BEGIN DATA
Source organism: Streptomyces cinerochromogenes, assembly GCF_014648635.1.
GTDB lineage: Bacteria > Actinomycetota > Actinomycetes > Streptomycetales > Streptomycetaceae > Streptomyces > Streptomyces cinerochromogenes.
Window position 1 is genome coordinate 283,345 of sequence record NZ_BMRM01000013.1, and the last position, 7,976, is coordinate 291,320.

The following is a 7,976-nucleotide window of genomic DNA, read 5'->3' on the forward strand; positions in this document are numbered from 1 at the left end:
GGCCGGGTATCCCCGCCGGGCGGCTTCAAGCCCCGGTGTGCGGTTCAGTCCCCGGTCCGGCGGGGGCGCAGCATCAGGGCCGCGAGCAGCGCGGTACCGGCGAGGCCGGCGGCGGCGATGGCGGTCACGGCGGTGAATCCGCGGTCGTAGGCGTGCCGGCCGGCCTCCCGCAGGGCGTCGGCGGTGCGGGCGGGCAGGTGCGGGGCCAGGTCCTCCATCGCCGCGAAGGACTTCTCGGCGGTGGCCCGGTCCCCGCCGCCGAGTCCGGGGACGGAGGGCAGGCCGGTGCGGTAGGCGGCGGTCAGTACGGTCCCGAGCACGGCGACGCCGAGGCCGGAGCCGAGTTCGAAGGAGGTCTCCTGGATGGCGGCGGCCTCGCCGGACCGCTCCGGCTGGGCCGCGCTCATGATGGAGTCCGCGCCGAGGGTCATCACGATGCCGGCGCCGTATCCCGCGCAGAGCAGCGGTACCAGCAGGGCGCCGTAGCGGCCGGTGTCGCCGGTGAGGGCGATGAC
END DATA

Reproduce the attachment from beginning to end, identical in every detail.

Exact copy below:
Source organism: Streptomyces cinerochromogenes, assembly GCF_014648635.1.
GTDB lineage: Bacteria > Actinomycetota > Actinomycetes > Streptomycetales > Streptomycetaceae > Streptomyces > Streptomyces cinerochromogenes.
Window position 1 is genome coordinate 283,345 of sequence record NZ_BMRM01000013.1, and the last position, 7,976, is coordinate 291,320.

The following is a 7,976-nucleotide window of genomic DNA, read 5'->3' on the forward strand; positions in this document are numbered from 1 at the left end:
GGCCGGGTATCCCCGCCGGGCGGCTTCAAGCCCCGGTGTGCGGTTCAGTCCCCGGTCCGGCGGGGGCGCAGCATCAGGGCCGCGAGCAGCGCGGTACCGGCGAGGCCGGCGGCGGCGATGGCGGTCACGGCGGTGAATCCGCGGTCGTAGGCGTGCCGGCCGGCCTCCCGCAGGGCGTCGGCGGTGCGGGCGGGCAGGTGCGGGGCCAGGTCCTCCATCGCCGCGAAGGACTTCTCGGCGGTGGCCCGGTCCCCGCCGCCGAGTCCGGGGACGGAGGGCAGGCCGGTGCGGTAGGCGGCGGTCAGTACGGTCCCGAGCACGGCGACGCCGAGGCCGGAGCCGAGTTCGAAGGAGGTCTCCTGGATGGCGGCGGCCTCGCCGGACCGCTCCGGCTGGGCCGCGCTCATGATGGAGTCCGCGCCGAGGGTCATCACGATGCCGGCGCCGTATCCCGCGCAGAGCAGCGGTACCAGCAGGGCGCCGTAGCGGCCGGTGTCGCCGGTGAGGGCGATGAC